• Massachusetts Teachers Union is all about great teaching. That’s why they voted AGAINST honoring America’s Teacher of the Year, from their home state

    Go ahead. Guess why.

    Yes, she teaches at a charter school. Those are public schools, not private ones, but the teachers have not voted to unionize.

    Those miscreants cannot be recognized for good teaching. Otherwise, parents might get the wrong ideas.

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    The next time you hear the teachers unions say, “It’s all about the kids,” remember this shameful, if symbolic, incident.

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    Here is the recognition of Ms. Sydney Chaffee, named 2017 National Teacher of the Year by the Council of Chief State School Officers.

    As a humanities teacher at Codman Academy public charter school in Boston, Sydney takes risks every day to improve learning for all of her students. In the classroom, she strives to create lessons that demonstrate how education can be a transformative tool for social justice, and she encourages her students to see themselves as having the power to make change in the world based on lessons from the past. . . .

    She tries to infuse the hard work of learning with joy, not only in her classroom but throughout the school. For example, she is the coordinator of a schoolwide Community Circle every Thursday where all students in the school come together to celebrate successes, share good news and dig into serious conversations together. . . .

    Sydney has taught for the past 10 years, 9 of which have been in her current role. She earned a Bachelor of Arts from Sarah Lawrence College and a Masters of Education from Lesley University. Sydney is a National Board Certified Teacher.

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    With this disturbing record, it’s easy to see why the Massachusetts Teachers Union would find Ms. Chaffee noxious.

    As The Commonwealth puts it

    Sydney Chaffee was welcomed to the White House last month. She was honored at an event in Boston by the governor and the state education commissioner. But the first Massachusetts educator ever named National Teacher of Year was given the cold shoulder by the state’s largest teachers union.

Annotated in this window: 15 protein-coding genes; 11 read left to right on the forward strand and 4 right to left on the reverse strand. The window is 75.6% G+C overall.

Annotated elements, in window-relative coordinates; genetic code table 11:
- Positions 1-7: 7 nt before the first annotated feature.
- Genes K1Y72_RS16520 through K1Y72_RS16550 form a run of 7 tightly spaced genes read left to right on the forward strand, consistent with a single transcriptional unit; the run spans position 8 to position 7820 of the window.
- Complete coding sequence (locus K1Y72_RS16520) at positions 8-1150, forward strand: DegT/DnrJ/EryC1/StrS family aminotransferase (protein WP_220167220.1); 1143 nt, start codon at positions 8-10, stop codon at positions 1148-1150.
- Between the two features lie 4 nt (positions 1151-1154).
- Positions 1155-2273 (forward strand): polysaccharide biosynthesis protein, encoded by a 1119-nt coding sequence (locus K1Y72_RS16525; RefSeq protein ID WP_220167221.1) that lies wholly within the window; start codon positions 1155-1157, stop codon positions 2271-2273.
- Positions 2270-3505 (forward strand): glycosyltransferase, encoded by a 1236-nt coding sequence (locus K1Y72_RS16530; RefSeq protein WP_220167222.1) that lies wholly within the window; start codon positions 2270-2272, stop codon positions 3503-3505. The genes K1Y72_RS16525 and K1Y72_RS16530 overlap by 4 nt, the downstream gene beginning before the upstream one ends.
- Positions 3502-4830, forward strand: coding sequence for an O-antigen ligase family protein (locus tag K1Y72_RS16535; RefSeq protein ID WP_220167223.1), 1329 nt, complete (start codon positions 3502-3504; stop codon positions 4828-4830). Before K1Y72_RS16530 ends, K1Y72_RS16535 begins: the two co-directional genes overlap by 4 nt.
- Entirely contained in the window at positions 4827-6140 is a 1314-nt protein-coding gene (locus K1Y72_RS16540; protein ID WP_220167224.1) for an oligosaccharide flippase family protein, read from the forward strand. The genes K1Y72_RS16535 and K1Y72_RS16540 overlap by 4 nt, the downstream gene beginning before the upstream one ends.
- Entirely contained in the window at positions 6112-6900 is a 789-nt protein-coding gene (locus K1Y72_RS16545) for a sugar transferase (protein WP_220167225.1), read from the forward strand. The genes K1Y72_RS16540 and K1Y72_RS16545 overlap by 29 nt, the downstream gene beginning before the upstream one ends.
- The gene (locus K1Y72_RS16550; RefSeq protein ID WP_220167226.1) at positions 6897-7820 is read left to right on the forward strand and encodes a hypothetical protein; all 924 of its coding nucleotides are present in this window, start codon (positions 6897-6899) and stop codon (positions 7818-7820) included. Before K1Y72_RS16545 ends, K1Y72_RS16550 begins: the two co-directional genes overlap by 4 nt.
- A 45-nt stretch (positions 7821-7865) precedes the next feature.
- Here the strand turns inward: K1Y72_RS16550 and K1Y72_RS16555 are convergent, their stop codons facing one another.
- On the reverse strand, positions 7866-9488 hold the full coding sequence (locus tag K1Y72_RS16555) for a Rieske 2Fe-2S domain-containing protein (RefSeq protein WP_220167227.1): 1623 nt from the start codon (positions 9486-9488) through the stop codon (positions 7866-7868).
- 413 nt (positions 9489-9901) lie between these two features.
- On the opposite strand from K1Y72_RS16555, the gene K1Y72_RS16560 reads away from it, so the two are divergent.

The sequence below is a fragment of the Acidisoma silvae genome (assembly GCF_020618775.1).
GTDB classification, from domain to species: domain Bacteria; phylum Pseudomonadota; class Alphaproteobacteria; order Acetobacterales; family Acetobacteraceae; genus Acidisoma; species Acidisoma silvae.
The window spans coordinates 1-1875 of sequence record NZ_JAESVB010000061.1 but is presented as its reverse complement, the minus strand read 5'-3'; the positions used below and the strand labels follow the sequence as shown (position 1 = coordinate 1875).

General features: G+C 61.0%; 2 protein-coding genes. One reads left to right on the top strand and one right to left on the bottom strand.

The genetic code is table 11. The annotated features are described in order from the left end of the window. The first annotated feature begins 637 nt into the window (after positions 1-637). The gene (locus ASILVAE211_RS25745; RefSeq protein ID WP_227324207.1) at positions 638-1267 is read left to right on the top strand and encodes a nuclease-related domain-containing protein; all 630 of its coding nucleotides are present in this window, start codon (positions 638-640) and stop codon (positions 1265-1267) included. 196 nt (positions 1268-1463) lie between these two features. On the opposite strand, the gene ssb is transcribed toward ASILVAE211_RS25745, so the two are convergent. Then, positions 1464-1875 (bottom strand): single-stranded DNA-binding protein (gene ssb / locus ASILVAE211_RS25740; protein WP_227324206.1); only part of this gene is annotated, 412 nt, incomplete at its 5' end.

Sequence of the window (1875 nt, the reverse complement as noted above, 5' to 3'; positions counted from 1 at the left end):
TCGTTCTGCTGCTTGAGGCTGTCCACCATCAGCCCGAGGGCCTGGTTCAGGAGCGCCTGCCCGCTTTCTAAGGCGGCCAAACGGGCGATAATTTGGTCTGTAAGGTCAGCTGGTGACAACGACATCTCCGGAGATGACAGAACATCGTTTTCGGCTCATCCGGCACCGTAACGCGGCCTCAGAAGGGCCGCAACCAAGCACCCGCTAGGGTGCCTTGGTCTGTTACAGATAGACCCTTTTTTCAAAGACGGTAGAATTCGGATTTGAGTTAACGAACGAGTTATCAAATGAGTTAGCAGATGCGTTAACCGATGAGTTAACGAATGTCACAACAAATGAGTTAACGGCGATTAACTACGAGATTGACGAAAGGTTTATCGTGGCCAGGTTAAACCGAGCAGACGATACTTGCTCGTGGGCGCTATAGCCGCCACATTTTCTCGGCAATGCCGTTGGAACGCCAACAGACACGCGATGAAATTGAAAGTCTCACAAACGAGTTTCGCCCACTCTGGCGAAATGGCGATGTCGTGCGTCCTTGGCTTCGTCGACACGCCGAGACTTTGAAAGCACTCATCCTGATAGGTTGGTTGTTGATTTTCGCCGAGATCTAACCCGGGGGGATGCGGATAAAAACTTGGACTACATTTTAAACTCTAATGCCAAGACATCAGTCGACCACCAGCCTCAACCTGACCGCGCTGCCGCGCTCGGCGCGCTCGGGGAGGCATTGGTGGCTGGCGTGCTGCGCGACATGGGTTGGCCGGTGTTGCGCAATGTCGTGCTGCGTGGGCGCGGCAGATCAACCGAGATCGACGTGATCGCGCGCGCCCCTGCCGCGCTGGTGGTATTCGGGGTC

Delegates at the Massachusetts Teachers Association annual state convention last Saturday voted down a motion to “publicly and formally congratulate and recognize Sydney Chaffee” on receiving the award.

    In previous years, the state’s teacher of the year (as Ms. Chaffee is) has been invited to address the Massachusetts Teachers Association convention.

    Not this year.

    Ms. Chaffee’s school isn’t even a private one. It’s a public school, as charter schools are. So, what’s the unions’ beef? It’s simply that teachers in many charters have not voted to unionize. 

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  • Trump’s Cabinet Picks Do Not ♥ Their Agencies: Good

    The Washington Post is shocked, shocked to discover that Donald Trump’s cabinet picks are not always enamored of the departments they are picked to lead.

    Here’s a clue: Trump ran on that platform, and he will be judged on how well he delivers. What counts is not delivery on the specific points of his platform. What counts is delivering results on the group–practical results for voters, many of whom see centralized, bureaucratic government as a meddlesome, deep-pocketed adversary.

    Philip Bump, a senior reporter for the WaPo, begins his analysis with  the snarky (but correct) point that former Texas Governor Rick Perry is best remembered for his “oops” moment, when he could not remember one of the three big bureaucracies he would eliminate if elected president. Turns out it was the Department of Energy. Today, Donald Trump selected him to head that department. (Washington Post)

    Scott Pruitt has spent a lot of time as Oklahoma’s Attorney General suing the Environmental Protection Agency for overstepping its regulatory authority. Now, he will take the helm of the EPA. But if the Washington Post thinks that’s a contradiction, they are mistaken. Pruitt may be right or wrong about the EPA’s overreach, but what better way to restrain it than by appointing a restrainer-in-chief to head it.

    Betsy DeVos undoubtedly plans to eviscerate the Department of Education’s programs that have not produced results and to launch others to support school choice. I urge reporter Bump to walk around the WaPo newsroom and find anybody, aside from the janitorial staff, sending their kids to the District’s everyday public schools. (I am leaving aside magnet schools.) When Pres. and Mrs. Obama had to make that choice for their own daughters, they moved them from a private school in Chicago to a private school in Washington, even as they were guillotining the District’s successful school-choice plan for impoverished families.

    Tom Price, who will head Health and Human Services, has been among the sharpest critics of Obamacare and among the best-informed.

    Bottom line: If things were working well in Washington’s bureaucracies, then fine; stay the course. If things were working well in Washington, Trump wouldn’t have been elected, either.

    He was. They aren’t. And his appointments say he intends to shake up the status quo.